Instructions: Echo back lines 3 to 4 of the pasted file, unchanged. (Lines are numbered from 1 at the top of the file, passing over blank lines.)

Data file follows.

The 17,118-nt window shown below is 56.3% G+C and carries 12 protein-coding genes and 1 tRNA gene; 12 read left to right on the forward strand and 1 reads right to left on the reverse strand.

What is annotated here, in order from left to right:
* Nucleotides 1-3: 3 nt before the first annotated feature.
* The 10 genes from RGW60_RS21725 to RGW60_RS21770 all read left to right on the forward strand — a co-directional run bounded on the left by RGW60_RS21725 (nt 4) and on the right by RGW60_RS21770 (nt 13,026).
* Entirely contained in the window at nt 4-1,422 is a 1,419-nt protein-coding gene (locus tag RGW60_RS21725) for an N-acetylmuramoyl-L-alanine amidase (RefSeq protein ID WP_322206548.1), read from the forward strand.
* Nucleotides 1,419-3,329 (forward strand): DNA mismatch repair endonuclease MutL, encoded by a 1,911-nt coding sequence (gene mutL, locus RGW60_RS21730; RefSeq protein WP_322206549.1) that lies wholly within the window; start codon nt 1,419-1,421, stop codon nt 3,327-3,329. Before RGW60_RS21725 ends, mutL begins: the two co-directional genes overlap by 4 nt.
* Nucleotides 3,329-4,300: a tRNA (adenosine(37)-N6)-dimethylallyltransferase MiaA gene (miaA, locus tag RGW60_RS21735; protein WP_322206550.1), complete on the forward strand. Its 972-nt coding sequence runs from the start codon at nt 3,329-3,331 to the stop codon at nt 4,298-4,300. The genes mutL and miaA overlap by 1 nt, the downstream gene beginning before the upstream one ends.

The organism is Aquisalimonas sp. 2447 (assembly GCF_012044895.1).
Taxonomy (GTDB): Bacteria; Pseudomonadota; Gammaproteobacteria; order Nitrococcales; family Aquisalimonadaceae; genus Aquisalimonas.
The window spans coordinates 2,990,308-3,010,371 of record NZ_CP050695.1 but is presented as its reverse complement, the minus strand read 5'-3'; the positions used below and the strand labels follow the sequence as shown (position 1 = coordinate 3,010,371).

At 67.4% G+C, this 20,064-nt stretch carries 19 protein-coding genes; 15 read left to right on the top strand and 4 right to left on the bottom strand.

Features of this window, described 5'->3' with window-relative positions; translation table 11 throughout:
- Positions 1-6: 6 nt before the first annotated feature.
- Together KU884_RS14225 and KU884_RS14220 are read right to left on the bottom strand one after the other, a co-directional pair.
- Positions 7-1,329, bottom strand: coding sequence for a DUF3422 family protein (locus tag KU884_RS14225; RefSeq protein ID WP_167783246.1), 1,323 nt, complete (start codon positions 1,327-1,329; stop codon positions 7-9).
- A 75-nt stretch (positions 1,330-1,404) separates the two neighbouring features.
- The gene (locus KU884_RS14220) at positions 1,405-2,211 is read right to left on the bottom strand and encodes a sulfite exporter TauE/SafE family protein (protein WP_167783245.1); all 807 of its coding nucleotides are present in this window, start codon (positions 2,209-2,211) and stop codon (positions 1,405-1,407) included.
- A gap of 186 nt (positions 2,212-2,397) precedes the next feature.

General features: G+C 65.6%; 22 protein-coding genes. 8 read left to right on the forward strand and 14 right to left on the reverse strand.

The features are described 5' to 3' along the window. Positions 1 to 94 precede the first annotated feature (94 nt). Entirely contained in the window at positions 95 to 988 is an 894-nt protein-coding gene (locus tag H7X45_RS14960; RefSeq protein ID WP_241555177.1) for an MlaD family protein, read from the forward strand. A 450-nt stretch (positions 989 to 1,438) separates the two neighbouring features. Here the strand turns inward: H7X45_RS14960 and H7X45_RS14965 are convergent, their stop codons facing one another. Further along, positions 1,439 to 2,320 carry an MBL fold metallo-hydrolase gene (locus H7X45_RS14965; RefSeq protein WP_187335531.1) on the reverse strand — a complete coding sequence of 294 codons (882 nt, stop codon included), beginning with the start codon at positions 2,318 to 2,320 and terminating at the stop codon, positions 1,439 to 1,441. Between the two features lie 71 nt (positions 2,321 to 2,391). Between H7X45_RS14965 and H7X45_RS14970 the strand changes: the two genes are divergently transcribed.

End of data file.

* Nucleotides 1-3: 3 nt before the first annotated feature.
* The 10 genes from RGW60_RS21725 to RGW60_RS21770 all read left to right on the forward strand — a co-directional run bounded on the left by RGW60_RS21725 (nt 4) and on the right by RGW60_RS21770 (nt 13,026).